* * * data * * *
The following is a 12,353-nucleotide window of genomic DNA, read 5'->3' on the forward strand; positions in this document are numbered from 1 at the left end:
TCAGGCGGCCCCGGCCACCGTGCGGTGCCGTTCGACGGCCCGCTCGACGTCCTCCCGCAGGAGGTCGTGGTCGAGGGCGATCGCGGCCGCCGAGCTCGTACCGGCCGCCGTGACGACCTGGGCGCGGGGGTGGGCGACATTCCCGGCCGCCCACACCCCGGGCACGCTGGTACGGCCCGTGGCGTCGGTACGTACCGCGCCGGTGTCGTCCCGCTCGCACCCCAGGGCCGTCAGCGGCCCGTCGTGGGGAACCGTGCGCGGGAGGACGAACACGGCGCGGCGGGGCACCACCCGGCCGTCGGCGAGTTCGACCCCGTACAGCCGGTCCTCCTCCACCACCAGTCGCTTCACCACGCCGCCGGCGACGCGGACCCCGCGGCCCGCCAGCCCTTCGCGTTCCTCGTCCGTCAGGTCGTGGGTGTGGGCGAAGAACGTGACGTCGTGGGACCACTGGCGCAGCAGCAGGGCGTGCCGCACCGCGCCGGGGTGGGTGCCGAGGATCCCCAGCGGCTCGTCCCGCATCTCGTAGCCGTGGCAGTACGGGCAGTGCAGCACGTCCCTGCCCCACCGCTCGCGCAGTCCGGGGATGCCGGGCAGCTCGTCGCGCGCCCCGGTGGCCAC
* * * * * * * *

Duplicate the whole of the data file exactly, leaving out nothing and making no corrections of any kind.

The following is a 12,353-nucleotide window of genomic DNA, read 5'->3' on the forward strand; positions in this document are numbered from 1 at the left end:
TCAGGCGGCCCCGGCCACCGTGCGGTGCCGTTCGACGGCCCGCTCGACGTCCTCCCGCAGGAGGTCGTGGTCGAGGGCGATCGCGGCCGCCGAGCTCGTACCGGCCGCCGTGACGACCTGGGCGCGGGGGTGGGCGACATTCCCGGCCGCCCACACCCCGGGCACGCTGGTACGGCCCGTGGCGTCGGTACGTACCGCGCCGGTGTCGTCCCGCTCGCACCCCAGGGCCGTCAGCGGCCCGTCGTGGGGAACCGTGCGCGGGAGGACGAACACGGCGCGGCGGGGCACCACCCGGCCGTCGGCGAGTTCGACCCCGTACAGCCGGTCCTCCTCCACCACCAGTCGCTTCACCACGCCGCCGGCGACGCGGACCCCGCGGCCCGCCAGCCCTTCGCGTTCCTCGTCCGTCAGGTCGTGGGTGTGGGCGAAGAACGTGACGTCGTGGGACCACTGGCGCAGCAGCAGGGCGTGCCGCACCGCGCCGGGGTGGGTGCCGAGGATCCCCAGCGGCTCGTCCCGCATCTCGTAGCCGTGGCAGTACGGGCAGTGCAGCACGTCCCTGCCCCACCGCTCGCGCAGTCCGGGGATGCCGGGCAGCTCGTCGCGCGCCCCGGTGGCCAC